You’ve got the baking bug and the perfect cookie recipe, but now what? Do your cookies always ooze together as they cook, resulting in a giant cookie blob? Do they come out too crunchy? Do you wrestle with your rolling pin and too-sticky dough for cut cookies? What about the ones that just … taste funny? This post should help you get past these cookie glitches.
First thing’s first: Preheat the oven
- Do it. Ten to 15 minutes before the cookies go into the oven, you need to turn it on. If you put your dough into a non-preheated oven, they will heat slowly, which means they’ll likely melt into the giant cookie-blob from the Black Lagoon! It’s very rare for a cookie recipe NOT to require a preheated oven.
Ingredients and Measuring
- In general, use the ingredients your recipe calls for. If you use margarine instead of butter, you might find that the cookies turn out thinner than the butter version. If you use all-purpose flour instead of cake flour, you’ll find that your cookies are denser and flatter. Using sugar substitutes instead of the real thing can also change cookie texture. This isn’t to say that you can’t experiment, but if you need perfect cookies now, it’s best to stick to the recipe.
- Make sure your ingredients are high quality and fresh.
- Baking soda and baking powder are different. Double-check to make sure you’re using the ingredient your recipe calls for!
- Measure your ingredients properly, whether by weight or by volume. Baking is a science; chemical reactions are occurring as you mix and bake the ingredients, so correct ratios are key!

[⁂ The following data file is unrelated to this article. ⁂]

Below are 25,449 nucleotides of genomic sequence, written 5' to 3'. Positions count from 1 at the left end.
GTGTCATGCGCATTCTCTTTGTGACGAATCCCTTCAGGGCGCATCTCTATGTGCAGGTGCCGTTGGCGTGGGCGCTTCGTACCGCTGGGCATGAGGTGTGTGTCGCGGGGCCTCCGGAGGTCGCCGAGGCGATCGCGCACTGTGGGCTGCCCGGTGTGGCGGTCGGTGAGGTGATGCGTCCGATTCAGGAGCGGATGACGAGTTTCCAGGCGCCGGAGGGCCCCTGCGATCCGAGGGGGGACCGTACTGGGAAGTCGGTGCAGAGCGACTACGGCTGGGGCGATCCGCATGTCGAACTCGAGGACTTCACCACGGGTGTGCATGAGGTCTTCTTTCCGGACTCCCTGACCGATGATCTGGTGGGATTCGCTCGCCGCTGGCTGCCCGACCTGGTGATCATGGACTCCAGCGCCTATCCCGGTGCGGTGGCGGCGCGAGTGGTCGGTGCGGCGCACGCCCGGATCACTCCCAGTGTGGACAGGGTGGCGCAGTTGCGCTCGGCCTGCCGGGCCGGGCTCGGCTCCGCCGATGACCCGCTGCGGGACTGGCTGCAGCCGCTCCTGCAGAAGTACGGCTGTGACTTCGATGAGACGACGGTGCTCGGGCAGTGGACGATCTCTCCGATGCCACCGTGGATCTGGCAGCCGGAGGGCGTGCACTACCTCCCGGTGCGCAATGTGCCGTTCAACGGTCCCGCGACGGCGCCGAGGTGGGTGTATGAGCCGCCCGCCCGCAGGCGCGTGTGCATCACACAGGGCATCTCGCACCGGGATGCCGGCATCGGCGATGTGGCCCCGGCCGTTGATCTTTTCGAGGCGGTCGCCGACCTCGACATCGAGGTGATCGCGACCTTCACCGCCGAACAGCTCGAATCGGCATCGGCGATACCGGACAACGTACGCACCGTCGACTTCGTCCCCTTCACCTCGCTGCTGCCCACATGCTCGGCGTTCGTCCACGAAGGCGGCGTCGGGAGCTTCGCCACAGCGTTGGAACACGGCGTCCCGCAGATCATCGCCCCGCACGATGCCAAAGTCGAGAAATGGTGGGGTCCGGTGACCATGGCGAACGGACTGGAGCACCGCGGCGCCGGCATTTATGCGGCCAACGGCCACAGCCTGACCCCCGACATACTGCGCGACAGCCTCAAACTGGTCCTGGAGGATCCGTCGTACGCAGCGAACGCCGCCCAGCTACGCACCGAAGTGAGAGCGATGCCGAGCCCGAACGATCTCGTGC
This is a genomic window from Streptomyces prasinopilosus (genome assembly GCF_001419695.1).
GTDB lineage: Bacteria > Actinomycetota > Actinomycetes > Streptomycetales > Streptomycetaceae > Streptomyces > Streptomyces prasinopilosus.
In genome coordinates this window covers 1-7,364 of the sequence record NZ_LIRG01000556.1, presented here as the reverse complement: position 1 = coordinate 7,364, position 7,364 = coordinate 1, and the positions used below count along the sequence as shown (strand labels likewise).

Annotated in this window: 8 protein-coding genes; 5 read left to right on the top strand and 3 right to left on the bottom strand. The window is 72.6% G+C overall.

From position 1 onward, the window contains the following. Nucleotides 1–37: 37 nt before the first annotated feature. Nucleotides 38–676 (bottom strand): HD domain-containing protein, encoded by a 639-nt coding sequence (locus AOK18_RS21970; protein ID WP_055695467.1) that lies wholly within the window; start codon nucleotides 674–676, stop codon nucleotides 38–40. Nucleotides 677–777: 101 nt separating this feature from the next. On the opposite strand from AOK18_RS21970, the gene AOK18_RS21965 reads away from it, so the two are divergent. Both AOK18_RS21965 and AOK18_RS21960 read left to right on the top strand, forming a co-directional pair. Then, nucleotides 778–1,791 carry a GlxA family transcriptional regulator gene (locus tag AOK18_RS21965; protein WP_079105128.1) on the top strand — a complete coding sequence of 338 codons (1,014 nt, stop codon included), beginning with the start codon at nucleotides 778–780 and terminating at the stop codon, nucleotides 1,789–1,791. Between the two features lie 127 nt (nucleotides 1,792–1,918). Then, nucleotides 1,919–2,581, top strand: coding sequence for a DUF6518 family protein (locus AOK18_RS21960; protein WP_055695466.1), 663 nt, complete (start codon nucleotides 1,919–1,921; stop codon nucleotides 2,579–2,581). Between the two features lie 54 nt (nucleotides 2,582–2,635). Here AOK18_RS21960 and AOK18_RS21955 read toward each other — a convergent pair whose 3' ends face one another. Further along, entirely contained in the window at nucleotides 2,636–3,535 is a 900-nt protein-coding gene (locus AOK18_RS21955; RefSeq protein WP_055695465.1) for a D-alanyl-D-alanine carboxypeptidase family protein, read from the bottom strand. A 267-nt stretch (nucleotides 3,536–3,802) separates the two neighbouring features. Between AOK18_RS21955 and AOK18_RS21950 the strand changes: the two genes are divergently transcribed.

Rolled and Cut Cookies galore
- Avoid using too much flour when rolling your cookies. This will make the cookies tough! If the dough is too sticky, throw it into the refrigerator for a few minutes to chill it, then try again.
- Try not to overwork the dough. This will also make the cookies tough.
- Roll the dough between two sheets of waxed paper or parchment paper. If you’re working in batches, keep the other dough in the fridge while you’re rolling. If you need to roll the dough ahead of time, you can stack sheets of rolled chilled dough (still in the parchment paper) in the fridge on a cookie sheet!
- Use good-quality metal cookie cutters. They should be thin and sharp. If you need to use plastic, try dipping the cutter in warm vegetable oil between cuts to make an easier, cleaner cut.
Drop cookies aplenty
- If you need your cookies to be a consistent size (to make ice cream sandwiches, for example), use a measuring spoon, ice cream scoop or a cookie scoop. If not, you can just scoop some dough into a spoon and then scrape it out with the back of another spoon. This is sometimes referred to as the “two spoon method.”
- Dust your baking pan with a light layer of flour before dropping your dough. This will keep the cookies from spreading as much as they bake.
- Make sure your dough is chilled when you drop it. This also combats cookie-spreading and tough cookies. Also, make sure your cookie sheet is room temperature or cooler. This means you may need to rinse and chill it between batches!
- There are many good reasons to let the cookies cool before doing anything else with them, but the main one is to prevent burning your mouth on the first bite!
- Cool cookies on wire racks so that the heat can escape from the top and the bottom.
- If you try to pile cookies on a plate or in a cookie jar before they’re cooled, they’ll stick together and you’ll never forgive yourself.
- Cool your cookies completely before decorating them. This way, the icing, sprinkles, or other pretties won’t melt and run.
- Try these cereal cookies for a change of pace and an interesting texture. They are pictured above with the cherry on top!
- Macheesmo has a wonderful photo-tutorial on Chocolate Thumbprint Cookies.
- The Pioneer Woman shares her husband’s favorite cookies, oatmeal crisps, and four other fabulous cookie recipes on her website.
- Joyful Abode features the world’s best shortbread recipe along with tips for dressing it up. Or try Curious George cookies, full of bananas, oatmeal, and chocolate chips.
- Michael at Cooking for Engineers lays down the science behind peanut butter cookies.
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